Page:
By David Kavanagh | posted on August 29, 2019
THREE Great Southern hospitals completely failed to abide by a compulsory government policy requiring health facilities to serve healthy food to visitors, according to a recently released 2018-19 audit report.
Albany Health Campus, Katanning Hospital and the Plantagenet Cranbrook Health Service Hospital were three of eight regional state health sites identified as having a zero per cent compliance rate with the Healthy Options WA policy.
The three facilities are administered by the WA Country Health Service (WACHS) and each had their cafes, kiosks or canteens and vending machines assessed as part of the Health Department audit.
Between them they house a total eight cafes and vending machines, with half of those being located at the Albany site.
A WACHS spokeswoman said the organisation accepted the report’s findings.
“It’s important to note that this audit reflects food options available to the public through canteens, kiosks and vending machines at our facilities,” she said.
“It isn’t reflective of the food served to patients.”
The spokeswoman added the organisation was committed to helping West Australians “live longer, happier and healthier lives” and had been “progressively implementing the requirements of the policy and will be making further progress toward compliance”.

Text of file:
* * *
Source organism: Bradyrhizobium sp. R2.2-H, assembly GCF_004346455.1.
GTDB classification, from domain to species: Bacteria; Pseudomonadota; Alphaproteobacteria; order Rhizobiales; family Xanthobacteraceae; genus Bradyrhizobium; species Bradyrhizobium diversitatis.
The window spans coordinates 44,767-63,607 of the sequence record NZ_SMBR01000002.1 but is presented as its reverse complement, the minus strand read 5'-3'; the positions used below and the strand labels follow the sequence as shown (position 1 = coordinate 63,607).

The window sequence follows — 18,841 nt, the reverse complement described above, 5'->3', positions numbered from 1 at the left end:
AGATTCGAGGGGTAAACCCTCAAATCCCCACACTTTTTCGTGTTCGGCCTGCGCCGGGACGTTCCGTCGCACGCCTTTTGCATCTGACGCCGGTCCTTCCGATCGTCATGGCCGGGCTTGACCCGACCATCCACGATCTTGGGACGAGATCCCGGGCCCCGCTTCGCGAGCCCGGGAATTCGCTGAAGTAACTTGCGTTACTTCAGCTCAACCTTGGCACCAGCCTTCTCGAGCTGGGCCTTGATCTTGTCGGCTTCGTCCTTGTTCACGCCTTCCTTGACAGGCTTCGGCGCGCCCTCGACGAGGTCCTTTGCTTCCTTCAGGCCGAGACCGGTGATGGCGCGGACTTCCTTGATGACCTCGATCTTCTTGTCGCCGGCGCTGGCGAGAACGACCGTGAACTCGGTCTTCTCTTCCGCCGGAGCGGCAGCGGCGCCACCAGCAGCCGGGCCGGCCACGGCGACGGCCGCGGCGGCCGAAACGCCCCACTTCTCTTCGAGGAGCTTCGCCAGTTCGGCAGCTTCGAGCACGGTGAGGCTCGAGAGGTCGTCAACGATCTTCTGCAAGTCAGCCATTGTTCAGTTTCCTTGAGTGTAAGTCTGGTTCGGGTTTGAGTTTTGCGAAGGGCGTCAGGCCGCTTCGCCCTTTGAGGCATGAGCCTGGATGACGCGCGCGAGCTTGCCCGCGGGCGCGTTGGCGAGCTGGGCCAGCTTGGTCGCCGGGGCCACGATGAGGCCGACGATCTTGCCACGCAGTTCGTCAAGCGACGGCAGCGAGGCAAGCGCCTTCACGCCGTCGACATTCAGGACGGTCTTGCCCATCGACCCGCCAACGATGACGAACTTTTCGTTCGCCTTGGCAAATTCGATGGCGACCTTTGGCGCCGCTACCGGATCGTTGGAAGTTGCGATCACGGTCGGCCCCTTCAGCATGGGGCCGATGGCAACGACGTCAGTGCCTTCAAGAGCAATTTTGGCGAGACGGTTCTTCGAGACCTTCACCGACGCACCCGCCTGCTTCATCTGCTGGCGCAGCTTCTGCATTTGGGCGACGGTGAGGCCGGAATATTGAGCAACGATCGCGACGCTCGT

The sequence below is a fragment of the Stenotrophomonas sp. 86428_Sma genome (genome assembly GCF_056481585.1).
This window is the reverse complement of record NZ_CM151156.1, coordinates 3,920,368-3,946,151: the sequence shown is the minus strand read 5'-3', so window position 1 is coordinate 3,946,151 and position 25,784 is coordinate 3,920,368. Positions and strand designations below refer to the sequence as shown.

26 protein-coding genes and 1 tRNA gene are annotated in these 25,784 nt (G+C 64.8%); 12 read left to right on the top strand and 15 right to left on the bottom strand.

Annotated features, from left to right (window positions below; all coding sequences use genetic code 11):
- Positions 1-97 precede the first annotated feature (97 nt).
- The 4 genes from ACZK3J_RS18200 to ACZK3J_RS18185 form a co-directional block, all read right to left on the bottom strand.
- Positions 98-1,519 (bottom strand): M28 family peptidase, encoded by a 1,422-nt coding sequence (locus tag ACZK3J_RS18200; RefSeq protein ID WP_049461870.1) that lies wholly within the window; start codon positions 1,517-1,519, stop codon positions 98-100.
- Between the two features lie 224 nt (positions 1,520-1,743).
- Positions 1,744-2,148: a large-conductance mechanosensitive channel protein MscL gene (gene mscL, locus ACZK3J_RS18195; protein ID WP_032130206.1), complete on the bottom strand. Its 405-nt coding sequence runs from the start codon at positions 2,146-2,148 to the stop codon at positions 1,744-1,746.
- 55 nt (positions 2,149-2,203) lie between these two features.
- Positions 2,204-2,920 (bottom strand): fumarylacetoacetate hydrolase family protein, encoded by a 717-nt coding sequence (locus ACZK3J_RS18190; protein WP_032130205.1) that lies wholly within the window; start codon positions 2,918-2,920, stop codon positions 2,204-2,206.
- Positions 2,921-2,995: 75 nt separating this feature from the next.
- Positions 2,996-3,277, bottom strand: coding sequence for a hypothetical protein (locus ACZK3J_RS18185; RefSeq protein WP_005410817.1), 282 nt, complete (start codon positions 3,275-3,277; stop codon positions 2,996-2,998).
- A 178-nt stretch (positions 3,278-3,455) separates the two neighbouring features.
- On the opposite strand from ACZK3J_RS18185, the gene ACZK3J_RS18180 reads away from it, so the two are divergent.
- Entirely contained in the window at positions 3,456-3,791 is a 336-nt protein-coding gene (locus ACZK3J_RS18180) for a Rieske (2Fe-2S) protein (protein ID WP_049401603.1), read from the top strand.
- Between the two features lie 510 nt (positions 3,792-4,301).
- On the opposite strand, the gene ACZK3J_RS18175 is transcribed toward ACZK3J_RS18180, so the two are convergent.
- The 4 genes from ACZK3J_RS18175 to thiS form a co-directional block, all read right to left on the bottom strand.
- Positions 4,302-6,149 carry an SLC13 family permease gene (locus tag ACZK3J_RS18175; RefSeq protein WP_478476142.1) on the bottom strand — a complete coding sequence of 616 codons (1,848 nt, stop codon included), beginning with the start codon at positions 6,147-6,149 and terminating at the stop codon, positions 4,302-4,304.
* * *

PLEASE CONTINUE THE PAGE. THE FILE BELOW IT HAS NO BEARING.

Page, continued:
She did not elaborate on what changes had been made since a similar audit was conducted in 2016 and did not answer questions specific to the three Great Southern facilities.
A total of 13 of the 25 metropolitan and regional health facilities examined as part of the review fall under the purview of WACHS.
The audit found 47 per cent of the 215 food providers across the 25 locales were compliant with the policy’s ‘traffic light’ system, which requires at least 50 per cent of available food and drink to fall under a ‘green’ most healthy classification.
It also requires that no more than 20 per cent fit into the ‘red’ least healthy option, that only ‘green’ food and drink be promoted and that no ‘red’ items be used for fundraising, events or prizes.
Fremantle Hospital was labelled the most compliant with an 81 per cent compliance rating, followed closely by Bentley Hospital with 78 per cent.
Minister for Health Roger Cook said hospitals should be the “exemplars” of healthy eating policy.
“We want to avoid situations where a person has no choice but to choose an unhealthy food or drink,” he said.
“This does not mean banning unhealthy food and denying the sale of treats, but they should offer choices that support healthy living.
“Around a third of health impacts from chronic disease could be prevented by encouraging and supporting changes in lifestyle such as better nutrition and regular exercise.”
Mr Cook noted that hospitals had undertaken “further work” to reach compliance since the audit was completed in January.